The only money that he managed to take along as he ran for safety was K8 000. He used it to pay medical bills for his two children who had been diagnosed with malaria on arrival at Sekeni Refugee Camp in Chikwawa.
But now, after few weeks living in the camp, James Mpotazinga and other flood victims are worried that the quantity of food being distributed is insufficient. They do not have money to supplement their food. The family network has been broken with no available relations to give them a helping hand.
“I heard that my children were sick, so I decided to sell the remaining animals and follow my wife and children here in the camp,” he says.
Mpotazinga also says it is unfortunate that their homes and all they worked for over the years is now history.
“What do you expect one to do in such a situation? I thank God we are still alive,” Mpotazinga says.
He is indeed lucky. Some, such as 13-year-old Bertha, have lost family members to the floods. Bertha is now in-charge of her two younger sisters after their mother died in the floods.
She, her sisters and 29 other survivors share a tent that is meant to accommodate only four people.
In Nsanje, Phalombe and Chikwawa districts alone, over 300 000 people have been displaced and are either in camps or being accommodated by their relations in other villages.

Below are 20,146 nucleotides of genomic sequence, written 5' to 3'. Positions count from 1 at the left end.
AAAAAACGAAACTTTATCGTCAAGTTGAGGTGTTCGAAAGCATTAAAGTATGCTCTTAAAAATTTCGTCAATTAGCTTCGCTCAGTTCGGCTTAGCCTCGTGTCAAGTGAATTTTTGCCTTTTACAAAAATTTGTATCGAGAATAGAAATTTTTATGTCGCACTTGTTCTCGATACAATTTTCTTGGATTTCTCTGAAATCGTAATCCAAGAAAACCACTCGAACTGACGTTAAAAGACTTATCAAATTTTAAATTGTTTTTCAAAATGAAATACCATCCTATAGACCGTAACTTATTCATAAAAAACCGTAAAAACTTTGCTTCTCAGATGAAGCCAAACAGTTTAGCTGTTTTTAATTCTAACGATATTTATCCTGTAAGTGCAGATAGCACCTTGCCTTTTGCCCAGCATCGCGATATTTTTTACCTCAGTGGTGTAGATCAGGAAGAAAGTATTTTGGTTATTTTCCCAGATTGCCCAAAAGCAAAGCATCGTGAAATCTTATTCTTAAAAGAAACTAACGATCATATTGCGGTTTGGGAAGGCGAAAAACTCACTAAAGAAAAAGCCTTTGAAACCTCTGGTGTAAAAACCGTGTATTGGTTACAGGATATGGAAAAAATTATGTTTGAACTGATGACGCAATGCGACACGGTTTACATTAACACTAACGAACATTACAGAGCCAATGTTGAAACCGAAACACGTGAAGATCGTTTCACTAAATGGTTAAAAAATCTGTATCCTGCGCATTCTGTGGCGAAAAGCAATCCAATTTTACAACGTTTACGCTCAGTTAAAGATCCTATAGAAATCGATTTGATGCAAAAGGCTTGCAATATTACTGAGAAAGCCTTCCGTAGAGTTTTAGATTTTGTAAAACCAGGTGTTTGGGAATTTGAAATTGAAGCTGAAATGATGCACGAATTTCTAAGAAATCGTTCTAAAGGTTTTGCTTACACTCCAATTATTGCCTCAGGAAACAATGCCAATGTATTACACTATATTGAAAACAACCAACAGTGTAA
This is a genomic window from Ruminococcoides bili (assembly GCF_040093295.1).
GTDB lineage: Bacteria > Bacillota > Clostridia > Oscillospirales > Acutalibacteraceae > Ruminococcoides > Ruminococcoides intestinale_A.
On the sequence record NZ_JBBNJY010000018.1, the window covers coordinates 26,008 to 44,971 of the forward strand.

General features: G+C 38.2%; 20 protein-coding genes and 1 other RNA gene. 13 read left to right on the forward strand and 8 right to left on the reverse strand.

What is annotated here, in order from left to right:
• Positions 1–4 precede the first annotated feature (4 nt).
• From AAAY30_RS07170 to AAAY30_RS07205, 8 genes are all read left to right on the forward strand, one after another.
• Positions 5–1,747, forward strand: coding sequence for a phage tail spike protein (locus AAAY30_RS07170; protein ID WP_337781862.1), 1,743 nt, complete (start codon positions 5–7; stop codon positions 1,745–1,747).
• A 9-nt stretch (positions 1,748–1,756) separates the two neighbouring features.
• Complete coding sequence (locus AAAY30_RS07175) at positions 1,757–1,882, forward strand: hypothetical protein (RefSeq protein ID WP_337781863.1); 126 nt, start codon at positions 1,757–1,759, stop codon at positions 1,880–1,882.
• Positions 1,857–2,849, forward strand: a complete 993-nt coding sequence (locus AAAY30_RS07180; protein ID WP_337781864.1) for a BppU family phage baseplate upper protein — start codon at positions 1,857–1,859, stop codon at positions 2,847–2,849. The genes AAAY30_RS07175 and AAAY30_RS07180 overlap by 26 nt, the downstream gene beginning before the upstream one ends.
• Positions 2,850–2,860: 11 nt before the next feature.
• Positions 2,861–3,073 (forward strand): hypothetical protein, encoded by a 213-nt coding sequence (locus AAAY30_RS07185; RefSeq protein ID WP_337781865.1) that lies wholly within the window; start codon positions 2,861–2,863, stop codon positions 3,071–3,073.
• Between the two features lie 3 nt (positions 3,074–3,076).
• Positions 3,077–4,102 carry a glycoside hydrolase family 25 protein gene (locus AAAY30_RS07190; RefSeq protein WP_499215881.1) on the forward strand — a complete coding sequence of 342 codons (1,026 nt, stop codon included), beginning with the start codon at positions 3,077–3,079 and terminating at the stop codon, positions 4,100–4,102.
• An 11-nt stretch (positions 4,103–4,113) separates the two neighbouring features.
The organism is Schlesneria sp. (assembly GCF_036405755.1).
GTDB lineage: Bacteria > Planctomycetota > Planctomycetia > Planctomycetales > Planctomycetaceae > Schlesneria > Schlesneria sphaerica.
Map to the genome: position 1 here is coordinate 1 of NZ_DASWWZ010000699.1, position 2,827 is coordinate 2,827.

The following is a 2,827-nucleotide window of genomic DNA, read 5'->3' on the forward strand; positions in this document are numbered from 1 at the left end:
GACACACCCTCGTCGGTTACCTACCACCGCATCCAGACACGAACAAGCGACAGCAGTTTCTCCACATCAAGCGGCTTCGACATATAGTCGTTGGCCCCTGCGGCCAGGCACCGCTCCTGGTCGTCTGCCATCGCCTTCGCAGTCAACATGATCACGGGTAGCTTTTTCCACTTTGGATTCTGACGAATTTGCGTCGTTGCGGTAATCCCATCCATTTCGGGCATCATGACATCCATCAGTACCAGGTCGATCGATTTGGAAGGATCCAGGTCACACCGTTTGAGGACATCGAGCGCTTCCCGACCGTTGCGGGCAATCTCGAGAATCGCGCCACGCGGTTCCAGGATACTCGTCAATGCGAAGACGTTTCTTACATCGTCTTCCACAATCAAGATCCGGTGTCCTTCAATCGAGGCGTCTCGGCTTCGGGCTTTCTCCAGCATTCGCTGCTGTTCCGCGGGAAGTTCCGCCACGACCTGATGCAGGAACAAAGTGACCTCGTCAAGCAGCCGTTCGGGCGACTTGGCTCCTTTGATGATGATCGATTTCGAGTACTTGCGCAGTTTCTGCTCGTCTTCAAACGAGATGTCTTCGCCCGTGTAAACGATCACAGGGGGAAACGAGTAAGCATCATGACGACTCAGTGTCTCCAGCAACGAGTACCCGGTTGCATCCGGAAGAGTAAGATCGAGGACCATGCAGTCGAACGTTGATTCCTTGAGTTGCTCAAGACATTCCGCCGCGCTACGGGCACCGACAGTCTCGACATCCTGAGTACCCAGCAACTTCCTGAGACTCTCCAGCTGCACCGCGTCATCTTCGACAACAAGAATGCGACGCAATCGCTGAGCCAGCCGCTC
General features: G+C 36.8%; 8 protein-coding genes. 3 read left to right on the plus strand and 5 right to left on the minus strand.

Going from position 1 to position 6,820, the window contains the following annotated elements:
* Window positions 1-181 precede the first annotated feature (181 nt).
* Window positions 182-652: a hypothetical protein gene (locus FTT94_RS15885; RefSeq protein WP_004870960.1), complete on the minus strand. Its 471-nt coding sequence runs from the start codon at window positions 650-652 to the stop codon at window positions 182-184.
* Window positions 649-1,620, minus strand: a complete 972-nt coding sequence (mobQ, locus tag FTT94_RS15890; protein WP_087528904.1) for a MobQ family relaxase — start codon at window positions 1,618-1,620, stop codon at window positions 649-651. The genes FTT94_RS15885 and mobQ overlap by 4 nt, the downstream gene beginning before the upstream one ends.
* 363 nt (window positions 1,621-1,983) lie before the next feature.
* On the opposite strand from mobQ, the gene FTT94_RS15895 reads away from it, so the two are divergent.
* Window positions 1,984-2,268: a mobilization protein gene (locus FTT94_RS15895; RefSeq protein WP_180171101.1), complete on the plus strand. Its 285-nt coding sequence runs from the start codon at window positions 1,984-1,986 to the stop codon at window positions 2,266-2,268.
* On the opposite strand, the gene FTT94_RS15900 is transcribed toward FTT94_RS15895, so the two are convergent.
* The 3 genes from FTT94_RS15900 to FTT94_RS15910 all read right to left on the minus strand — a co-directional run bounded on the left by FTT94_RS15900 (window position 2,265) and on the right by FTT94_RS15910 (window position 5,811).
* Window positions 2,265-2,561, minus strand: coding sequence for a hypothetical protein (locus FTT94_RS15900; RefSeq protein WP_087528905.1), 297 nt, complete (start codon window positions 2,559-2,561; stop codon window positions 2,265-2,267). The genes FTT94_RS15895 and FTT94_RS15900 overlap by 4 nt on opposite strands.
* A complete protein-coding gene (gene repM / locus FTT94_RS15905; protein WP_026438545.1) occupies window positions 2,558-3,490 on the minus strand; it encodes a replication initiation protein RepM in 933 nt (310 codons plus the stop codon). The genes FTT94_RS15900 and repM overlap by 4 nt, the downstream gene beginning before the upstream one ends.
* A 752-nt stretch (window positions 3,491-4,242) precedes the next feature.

More people are still seeking refuge at the camps, but the available accommodation, food, mosquito nets and water are not enough for all of them.
“I gave away my mosquito net to one of the women who came yesterday,” said Mpotazinga: “Her child cried all night and in the morning, the baby had mosquito bites all over her face.”
A couple of tents away from Mpotazinga are women on a queue, receiving their family’s food rations for the day.
Just next to the queue is a woman who with a friend is preparing a joint meal for the day.
One of the women says the food rations are not enough.
“To survive, we eat once a day at sunset so that our children can find some sleep at night,” she says.
Since he arrived at the camp mid January, Mpotazinga and his family have been eating nsima once a day.
His wife Malita says they are given food based on their villages, and in the end, every household gets less than a plateful of maize flour, a cup each of beans and soy for an entire family.
The little food Mpotazinga and his children are living on is part of the maize flour that World Vision Malawi, Malawi Government and other players have donated to people displaced by the floods.
“We are grateful to World Vision and other organisations for the food donated,” Mpotazinga says.
However, more people are coming to the camps and the need for more support is increasing.
“We need food, more tents, mosquito nets and other supplies for children and mothers camping all over the district,” begs Mpotazinga.
Elisha Kapalamula, World Vision commodities manager, says his organisation is distributing maize, beans, and other non-food items to the displaced people in the camps.